With Snowbird season nearing its end, and the weather still frigid back home in Canada or the northern states, fulltime Rvers turn their attention to the good, springtime places to camp. Higher in elevation, but not so high to still be cold, here are a few scenic suggestions, along the major Snowbird routes, going north, from southern Arizona.
Nestled among stunning red rock canyons and rock formations, the Sedona area offers several RV resorts, as well as state parks and BLM land for boondocking. The Sedona area is well known among New Agers, for it’s alleged “energy vortexes”, and is also reputed to be a good place to spot a UFO. Some of the free boondocking areas around Sedona include Nolan Tank, Loy Butte Rd, Forest Road 9549 and Angel Valley Rd. All of these areas are between Cottonwood and Sedona, along Hwy 89A.
The Grand Canyon:
While there is not free camping close to the canyon, the Mather Campground is within the park boundary, and only $10 a night, as of the spring of 2018. There is free boondocking several miles from both the south and north rims of the Grand Canyon. Popular free spots are along Hwy. 180, including Forest Road 302, Forest Road 688, and Forest Road 306. Also along Hwy. 64, the Coconino Rim Rd, and Lockett Lake are free. Finally, the Desert View campground is only $12 per night as of the fall of 2018.
Lake Powell Arizona:
The contrast between the turquoise waters of the lake, and the surrounding red rocks makes this is a stunning location. Lake Powell straddles the Arizona/Utah border. While there is no free camping right along the lake, Lone Rock Beach, on the Utah border, is just $15 a night. But be cautious, driving too close to the lake, there is soft sand. For free boondocking, go south of Lake Powell, and try Badger Creek Campground, along Hwy 89A. Also, off Hwy 89, there is Red Dirt Road, and Glen Canyon Corral, north/NW of the town of Page.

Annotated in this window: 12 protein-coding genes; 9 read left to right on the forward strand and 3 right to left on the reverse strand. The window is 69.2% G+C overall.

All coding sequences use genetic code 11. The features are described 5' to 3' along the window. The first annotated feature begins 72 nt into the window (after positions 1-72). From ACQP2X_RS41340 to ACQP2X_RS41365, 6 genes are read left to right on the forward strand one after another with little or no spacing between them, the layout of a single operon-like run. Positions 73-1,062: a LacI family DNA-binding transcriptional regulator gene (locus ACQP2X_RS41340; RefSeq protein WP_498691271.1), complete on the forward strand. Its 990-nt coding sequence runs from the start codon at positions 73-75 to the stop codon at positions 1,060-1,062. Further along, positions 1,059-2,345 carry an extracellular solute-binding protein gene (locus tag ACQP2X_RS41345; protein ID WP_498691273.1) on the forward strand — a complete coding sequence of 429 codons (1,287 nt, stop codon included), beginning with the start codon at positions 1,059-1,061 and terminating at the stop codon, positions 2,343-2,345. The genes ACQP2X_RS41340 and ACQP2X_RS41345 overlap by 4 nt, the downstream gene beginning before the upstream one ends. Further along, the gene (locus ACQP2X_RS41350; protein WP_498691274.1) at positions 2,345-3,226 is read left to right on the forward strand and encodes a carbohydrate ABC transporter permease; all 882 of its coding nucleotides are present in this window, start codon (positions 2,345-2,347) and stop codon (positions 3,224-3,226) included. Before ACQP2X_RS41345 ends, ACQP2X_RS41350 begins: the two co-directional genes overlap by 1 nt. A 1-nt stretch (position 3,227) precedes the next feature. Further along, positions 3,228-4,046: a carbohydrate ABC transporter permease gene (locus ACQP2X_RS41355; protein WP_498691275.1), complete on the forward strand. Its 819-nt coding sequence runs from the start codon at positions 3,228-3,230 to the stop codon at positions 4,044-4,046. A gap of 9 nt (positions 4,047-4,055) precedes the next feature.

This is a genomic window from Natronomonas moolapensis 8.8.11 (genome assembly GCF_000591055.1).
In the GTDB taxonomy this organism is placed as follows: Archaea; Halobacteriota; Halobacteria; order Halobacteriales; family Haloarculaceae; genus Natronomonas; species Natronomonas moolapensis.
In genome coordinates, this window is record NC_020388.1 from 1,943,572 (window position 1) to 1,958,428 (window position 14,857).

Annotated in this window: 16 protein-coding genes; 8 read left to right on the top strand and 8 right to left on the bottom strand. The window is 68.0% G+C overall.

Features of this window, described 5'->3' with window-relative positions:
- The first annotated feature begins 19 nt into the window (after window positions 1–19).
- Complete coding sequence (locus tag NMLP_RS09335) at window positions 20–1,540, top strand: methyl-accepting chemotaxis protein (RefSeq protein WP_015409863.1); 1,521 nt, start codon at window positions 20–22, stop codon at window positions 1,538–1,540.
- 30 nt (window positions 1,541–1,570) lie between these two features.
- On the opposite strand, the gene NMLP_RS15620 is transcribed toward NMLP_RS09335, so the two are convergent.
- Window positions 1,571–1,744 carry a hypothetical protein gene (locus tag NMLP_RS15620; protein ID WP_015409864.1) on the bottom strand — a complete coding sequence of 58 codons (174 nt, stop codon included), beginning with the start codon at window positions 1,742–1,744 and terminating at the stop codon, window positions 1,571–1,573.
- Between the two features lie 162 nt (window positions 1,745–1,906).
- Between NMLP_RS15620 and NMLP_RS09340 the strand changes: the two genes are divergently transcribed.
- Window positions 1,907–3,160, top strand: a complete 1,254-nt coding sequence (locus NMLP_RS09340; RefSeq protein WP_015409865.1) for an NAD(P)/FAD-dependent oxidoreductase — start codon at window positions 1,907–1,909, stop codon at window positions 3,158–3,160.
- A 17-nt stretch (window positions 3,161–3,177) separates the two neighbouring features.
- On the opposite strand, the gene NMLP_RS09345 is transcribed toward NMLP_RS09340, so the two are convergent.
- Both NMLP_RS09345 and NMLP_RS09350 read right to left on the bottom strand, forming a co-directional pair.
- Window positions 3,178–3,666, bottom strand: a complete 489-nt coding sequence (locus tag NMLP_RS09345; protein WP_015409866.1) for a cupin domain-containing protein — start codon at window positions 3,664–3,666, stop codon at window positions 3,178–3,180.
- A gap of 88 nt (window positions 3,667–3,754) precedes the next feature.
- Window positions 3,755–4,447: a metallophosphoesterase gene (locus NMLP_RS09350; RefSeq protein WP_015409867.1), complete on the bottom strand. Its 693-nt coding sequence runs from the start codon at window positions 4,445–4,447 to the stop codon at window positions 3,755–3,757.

All of southern Utah is lovely in the springtime. The Moab area is a favorite with full-time RVers, with many free camping opportunities. There are also free camping areas around Kanab, and Mount Carmel, Utah. And while not free, southern Utah is home to some of the most stunning state and National parks, such as Bryce Canyon, Zion, Arches, and Canyon Lands National Parks. There are also plenty more camping opportunities as you head further north through Utah.
If you are heading through California, to Canada or the Pacific Northwest, there are few options for free or low cost spring weather camping, but Anza-Borrego Desert State Park, California is worth a visit. Northwest of the San Diego area. You can approach from the Coachella Valley side from County Route S22 and State Route 78. You can also approach from the west on California County Routes S79 or S67. This route will also bring you by the high altitude forests of the Laguna Mountains, and Cuyamaca Rancho State Park. These highways climb from the coast to 2,400′ above sea level, then descend 2,000′ into the Borrego Valley. Free camping opportunities include Peg Leg Rd., Rockhouse Canyon, the Clark Dry Lake Bed, Yaqui Wells Rd. Yaqui Pass Camp, Coachwhip Canyon, Quarry Road, and Arroyo Salado. Remember, always be careful when going into any boondocking area. Check the roads first, before driving your RV in.